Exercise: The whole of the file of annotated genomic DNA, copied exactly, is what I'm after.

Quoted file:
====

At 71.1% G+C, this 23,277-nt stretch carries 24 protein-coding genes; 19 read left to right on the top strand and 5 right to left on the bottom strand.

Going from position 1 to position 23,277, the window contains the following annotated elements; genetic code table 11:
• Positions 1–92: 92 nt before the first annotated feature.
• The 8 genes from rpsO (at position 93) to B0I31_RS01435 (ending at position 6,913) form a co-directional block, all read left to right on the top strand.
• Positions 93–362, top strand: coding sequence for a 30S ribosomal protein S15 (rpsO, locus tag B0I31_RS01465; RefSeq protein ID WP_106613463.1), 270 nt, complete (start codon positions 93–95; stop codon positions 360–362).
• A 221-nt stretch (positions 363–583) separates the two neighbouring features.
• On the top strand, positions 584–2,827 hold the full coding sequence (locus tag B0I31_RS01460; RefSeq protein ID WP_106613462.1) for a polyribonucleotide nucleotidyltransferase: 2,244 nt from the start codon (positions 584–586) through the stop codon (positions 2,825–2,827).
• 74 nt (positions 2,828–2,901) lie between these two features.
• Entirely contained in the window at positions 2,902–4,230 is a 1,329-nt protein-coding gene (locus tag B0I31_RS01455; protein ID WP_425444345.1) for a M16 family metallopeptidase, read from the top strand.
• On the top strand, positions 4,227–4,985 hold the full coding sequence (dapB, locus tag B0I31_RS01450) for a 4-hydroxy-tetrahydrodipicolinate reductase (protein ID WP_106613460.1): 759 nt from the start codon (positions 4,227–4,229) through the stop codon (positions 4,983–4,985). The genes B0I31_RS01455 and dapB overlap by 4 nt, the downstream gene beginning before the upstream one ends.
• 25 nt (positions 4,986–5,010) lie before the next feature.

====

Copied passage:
At 71.1% G+C, this 23,277-nt stretch carries 24 protein-coding genes; 19 read left to right on the top strand and 5 right to left on the bottom strand.

Going from position 1 to position 23,277, the window contains the following annotated elements; genetic code table 11:
• Positions 1–92: 92 nt before the first annotated feature.
• The 8 genes from rpsO (at position 93) to B0I31_RS01435 (ending at position 6,913) form a co-directional block, all read left to right on the top strand.
• Positions 93–362, top strand: coding sequence for a 30S ribosomal protein S15 (rpsO, locus tag B0I31_RS01465; RefSeq protein ID WP_106613463.1), 270 nt, complete (start codon positions 93–95; stop codon positions 360–362).
• A 221-nt stretch (positions 363–583) separates the two neighbouring features.
• On the top strand, positions 584–2,827 hold the full coding sequence (locus tag B0I31_RS01460; RefSeq protein ID WP_106613462.1) for a polyribonucleotide nucleotidyltransferase: 2,244 nt from the start codon (positions 584–586) through the stop codon (positions 2,825–2,827).
• 74 nt (positions 2,828–2,901) lie between these two features.
• Entirely contained in the window at positions 2,902–4,230 is a 1,329-nt protein-coding gene (locus tag B0I31_RS01455; protein ID WP_425444345.1) for a M16 family metallopeptidase, read from the top strand.
• On the top strand, positions 4,227–4,985 hold the full coding sequence (dapB, locus tag B0I31_RS01450) for a 4-hydroxy-tetrahydrodipicolinate reductase (protein ID WP_106613460.1): 759 nt from the start codon (positions 4,227–4,229) through the stop codon (positions 4,983–4,985). The genes B0I31_RS01455 and dapB overlap by 4 nt, the downstream gene beginning before the upstream one ends.
• 25 nt (positions 4,986–5,010) lie before the next feature.